Skipping Class? Sensors Are Watching

Students at Northern Arizona University who hope to skip large lecture courses may have more trouble doing so this fall: The university is installing an electronic system that measures student attendance.

The university is using $75,000 in federal stimulus money to install the system, which will detect the ID cards students are carrying as they enter large classrooms, The Arizona Republic reported on Tuesday. (The cards can be read by an electronic sensor.) Faculty members can choose to receive electronic attendance reports.

Karen Pugliesi, vice provost for academic affairs, says the project will help improve attendance, which is key to higher academic performance.

Research, she says, shows a real link between good attendance and student achievement. She says the system will improve student engagement and participation, putting more students on track to graduate.

“We want every one of our students that enrolls in a class to realize their potential and be successful in the completion of that course,” she says. “It’s not in the student’s interest for them to drop out of a course or to fail a course.”

Privacy Concerns

But many students are opposed to the new system, which they say invades their privacy. Rachel Brackett, a sophomore, started the Facebook group “NAU Against Proximity Cards,” which has over 1,300 members.

Ms. Brackett says participation is more important in some classes than others, and students should be responsible for making their own decisions about attending lectures.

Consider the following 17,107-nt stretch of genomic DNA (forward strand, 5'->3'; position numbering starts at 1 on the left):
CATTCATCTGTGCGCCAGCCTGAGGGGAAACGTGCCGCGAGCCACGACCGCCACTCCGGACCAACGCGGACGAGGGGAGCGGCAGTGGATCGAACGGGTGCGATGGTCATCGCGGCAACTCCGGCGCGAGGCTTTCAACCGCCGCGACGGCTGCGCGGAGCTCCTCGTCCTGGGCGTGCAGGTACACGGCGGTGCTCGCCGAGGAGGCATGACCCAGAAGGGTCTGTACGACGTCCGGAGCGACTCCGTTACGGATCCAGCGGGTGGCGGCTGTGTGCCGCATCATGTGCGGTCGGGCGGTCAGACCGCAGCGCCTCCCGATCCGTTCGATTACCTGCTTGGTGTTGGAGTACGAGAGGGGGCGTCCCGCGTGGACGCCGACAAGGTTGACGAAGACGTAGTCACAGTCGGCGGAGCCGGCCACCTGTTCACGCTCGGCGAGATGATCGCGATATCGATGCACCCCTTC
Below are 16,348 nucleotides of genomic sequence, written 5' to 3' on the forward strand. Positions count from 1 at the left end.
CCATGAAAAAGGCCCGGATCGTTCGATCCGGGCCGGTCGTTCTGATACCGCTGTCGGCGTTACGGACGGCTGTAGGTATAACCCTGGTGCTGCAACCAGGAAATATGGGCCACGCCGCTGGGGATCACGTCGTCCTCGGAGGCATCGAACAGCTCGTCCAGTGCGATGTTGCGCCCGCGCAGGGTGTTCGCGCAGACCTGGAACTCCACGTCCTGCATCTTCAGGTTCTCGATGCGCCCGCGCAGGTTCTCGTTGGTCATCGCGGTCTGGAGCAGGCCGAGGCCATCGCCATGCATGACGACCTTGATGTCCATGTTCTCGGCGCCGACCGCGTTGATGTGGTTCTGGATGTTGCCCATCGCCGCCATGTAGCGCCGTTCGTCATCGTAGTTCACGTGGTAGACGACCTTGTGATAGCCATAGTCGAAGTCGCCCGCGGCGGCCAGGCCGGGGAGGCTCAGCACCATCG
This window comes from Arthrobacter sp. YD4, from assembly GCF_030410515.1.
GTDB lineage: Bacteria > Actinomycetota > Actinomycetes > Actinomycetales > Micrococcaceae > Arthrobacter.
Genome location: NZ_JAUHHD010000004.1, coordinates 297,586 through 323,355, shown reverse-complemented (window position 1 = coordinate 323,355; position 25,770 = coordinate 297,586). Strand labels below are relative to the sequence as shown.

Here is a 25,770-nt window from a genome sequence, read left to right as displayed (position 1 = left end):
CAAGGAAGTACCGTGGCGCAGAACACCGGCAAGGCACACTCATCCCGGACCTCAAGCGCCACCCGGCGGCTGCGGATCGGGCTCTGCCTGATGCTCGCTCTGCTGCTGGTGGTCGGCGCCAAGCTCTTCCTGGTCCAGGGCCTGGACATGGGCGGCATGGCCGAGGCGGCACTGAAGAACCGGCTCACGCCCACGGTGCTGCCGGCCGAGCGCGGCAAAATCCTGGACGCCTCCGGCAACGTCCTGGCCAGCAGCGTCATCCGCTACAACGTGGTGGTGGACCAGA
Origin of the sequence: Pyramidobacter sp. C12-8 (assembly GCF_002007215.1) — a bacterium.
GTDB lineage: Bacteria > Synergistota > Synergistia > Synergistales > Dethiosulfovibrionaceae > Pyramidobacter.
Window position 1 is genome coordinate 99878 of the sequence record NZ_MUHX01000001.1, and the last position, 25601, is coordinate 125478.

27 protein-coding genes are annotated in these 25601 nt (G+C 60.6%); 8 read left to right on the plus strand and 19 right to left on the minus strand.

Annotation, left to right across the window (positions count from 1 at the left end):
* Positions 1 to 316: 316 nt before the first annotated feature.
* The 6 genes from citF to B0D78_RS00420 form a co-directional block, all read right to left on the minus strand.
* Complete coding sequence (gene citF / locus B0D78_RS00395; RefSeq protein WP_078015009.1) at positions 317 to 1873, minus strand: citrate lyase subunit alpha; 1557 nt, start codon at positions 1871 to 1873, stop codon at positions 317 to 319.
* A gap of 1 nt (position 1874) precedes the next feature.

“Students should be able to choose to go to class, and if they fail, they have to live with those consequences,” she says. “Part of growing up and becoming more mature is knowing you have to go to class.”

Kathleen Templin, president of the university’s student government and a junior, says she recognizes the importance of attendance, but it is hard for her to attend every class because of her extracurricular commitments.

“I’m sure students will come up with a way to get around that system,” she says. “They’re paying for credit hours to be here and if they choose not to come, it’s their own choice.”

But Ms. Pugliesi doesn’t expect students to try to game the system by, for instance, giving their ID cards to friends who will attend the classes.

“The extent to which that happens is most likely to be very minimal,” she says. “I don’t believe in designing a policy or a system to address the outliers.”

Tracy Mitrano, director of information-technology policy at Cornell University, says she worries that such a system treats college students like elementary- and secondary-school students.

“Higher education loses its meaning if it’s just continuing to emphasize or even rely on a rote approach to learning like attendance,” she says.

But Ms. Pugliesi says universities should be thinking about how technology can help improve student attendance, as well as further creative-learning strategies.

“It’s more than just enforcing compliance with attendance through the proximity readers,” she says. “We intend to make our classes compelling and attractive.”

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